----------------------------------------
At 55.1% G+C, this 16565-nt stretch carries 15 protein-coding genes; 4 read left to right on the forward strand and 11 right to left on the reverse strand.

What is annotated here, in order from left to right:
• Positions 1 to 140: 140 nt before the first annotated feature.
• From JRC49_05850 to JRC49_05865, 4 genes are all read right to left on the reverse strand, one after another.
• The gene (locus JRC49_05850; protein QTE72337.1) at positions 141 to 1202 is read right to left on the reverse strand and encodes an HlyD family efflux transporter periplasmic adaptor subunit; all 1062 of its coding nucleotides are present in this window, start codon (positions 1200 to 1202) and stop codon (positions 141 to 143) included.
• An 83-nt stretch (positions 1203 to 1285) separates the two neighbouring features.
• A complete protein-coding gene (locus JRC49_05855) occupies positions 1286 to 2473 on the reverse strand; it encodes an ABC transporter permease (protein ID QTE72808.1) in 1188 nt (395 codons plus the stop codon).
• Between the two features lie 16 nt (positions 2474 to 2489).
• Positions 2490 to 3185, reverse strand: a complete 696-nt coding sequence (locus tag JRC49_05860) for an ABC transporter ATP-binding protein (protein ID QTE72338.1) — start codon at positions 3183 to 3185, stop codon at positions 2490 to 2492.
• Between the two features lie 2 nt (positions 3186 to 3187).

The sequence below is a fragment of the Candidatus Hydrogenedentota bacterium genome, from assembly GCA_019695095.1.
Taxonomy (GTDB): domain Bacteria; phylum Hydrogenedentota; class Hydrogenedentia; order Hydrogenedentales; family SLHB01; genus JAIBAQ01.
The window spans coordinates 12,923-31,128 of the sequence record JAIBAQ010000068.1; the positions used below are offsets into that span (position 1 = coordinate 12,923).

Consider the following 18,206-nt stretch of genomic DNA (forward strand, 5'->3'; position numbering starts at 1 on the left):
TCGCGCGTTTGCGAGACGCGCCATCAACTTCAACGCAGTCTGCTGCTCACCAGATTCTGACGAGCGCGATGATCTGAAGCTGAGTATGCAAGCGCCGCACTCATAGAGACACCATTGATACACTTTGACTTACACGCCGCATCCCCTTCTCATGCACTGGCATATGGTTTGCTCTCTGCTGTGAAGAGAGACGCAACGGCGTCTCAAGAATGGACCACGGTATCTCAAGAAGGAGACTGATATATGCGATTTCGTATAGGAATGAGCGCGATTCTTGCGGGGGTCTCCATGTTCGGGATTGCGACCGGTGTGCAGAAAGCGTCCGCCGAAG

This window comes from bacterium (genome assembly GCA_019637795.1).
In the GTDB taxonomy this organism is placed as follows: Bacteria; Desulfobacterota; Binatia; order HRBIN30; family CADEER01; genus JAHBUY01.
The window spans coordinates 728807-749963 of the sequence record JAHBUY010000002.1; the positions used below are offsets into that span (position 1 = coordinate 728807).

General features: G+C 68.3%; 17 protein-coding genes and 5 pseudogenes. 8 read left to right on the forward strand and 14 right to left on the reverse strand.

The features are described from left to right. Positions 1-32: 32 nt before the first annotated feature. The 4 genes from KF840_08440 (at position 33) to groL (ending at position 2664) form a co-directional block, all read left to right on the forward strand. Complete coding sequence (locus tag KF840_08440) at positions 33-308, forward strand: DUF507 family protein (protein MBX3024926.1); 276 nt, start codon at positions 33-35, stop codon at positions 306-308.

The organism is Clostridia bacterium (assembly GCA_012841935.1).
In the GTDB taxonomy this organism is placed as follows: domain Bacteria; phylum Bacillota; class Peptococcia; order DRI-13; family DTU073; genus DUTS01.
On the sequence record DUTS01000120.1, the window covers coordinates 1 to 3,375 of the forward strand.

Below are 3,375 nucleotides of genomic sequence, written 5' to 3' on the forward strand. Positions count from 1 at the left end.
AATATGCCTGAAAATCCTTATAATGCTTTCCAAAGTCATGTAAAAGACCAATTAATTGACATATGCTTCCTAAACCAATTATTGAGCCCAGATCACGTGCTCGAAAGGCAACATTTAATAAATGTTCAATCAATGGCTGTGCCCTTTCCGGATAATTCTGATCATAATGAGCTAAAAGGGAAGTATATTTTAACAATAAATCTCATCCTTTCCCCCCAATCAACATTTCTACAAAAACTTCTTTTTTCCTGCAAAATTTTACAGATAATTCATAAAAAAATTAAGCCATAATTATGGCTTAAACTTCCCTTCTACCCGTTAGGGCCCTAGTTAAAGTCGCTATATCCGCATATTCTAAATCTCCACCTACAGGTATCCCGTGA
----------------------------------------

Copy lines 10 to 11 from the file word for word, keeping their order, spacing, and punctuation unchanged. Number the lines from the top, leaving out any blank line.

• Between the two features lie 2 nt (positions 3186 to 3187).

The sequence below is a fragment of the Candidatus Hydrogenedentota bacterium genome, from assembly GCA_019695095.1.